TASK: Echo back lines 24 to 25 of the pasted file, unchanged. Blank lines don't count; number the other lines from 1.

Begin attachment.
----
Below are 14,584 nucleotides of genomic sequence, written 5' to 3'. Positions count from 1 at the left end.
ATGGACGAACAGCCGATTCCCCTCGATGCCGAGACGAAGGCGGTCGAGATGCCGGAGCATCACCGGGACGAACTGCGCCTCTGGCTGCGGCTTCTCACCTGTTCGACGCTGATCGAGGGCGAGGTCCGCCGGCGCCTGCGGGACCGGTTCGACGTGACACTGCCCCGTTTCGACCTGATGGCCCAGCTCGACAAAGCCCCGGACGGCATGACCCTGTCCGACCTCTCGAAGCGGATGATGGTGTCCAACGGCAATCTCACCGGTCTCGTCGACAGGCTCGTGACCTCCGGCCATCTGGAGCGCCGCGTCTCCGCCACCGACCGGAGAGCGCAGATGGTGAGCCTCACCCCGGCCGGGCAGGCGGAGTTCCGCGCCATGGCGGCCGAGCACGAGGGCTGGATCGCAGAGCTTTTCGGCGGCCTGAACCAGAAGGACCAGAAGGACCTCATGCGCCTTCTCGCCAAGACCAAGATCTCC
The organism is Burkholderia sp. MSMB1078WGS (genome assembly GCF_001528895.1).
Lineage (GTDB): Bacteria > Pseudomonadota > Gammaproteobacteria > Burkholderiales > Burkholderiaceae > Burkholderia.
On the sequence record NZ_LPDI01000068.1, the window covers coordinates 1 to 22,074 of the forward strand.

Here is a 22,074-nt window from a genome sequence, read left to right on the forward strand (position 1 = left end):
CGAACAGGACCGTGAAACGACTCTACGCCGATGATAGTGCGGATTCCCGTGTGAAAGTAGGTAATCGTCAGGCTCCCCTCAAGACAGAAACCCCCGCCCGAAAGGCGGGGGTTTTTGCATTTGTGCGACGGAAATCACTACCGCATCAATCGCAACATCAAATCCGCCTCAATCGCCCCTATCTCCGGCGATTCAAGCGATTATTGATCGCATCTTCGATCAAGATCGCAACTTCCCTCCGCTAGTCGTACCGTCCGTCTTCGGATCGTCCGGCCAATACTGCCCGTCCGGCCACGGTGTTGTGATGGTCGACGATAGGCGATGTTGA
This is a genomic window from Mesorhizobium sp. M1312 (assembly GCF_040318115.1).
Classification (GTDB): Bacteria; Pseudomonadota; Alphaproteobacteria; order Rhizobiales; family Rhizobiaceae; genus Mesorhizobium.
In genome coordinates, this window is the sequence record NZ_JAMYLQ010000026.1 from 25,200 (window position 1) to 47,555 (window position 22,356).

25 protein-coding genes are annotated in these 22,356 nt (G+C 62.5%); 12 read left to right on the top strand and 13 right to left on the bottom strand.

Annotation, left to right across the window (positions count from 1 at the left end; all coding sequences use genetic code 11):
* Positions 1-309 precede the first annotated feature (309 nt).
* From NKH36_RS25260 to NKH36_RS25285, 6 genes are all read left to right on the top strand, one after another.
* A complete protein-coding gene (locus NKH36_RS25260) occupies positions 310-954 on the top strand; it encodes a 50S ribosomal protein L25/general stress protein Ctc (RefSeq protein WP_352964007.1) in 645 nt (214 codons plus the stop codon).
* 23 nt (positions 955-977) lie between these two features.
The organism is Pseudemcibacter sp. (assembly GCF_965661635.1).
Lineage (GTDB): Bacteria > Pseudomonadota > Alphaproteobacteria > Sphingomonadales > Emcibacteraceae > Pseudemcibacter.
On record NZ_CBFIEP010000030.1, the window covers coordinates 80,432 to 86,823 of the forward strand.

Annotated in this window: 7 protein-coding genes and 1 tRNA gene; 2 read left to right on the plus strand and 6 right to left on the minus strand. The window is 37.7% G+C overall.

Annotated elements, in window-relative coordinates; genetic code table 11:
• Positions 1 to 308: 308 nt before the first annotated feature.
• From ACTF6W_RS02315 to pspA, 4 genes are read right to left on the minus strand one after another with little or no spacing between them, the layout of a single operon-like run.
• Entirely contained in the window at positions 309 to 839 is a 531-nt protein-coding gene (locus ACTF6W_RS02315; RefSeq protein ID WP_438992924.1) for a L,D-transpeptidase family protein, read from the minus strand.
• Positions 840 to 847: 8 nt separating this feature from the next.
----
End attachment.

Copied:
• Entirely contained in the window at positions 309 to 839 is a 531-nt protein-coding gene (locus ACTF6W_RS02315; RefSeq protein ID WP_438992924.1) for a L,D-transpeptidase family protein, read from the minus strand.
• Positions 840 to 847: 8 nt separating this feature from the next.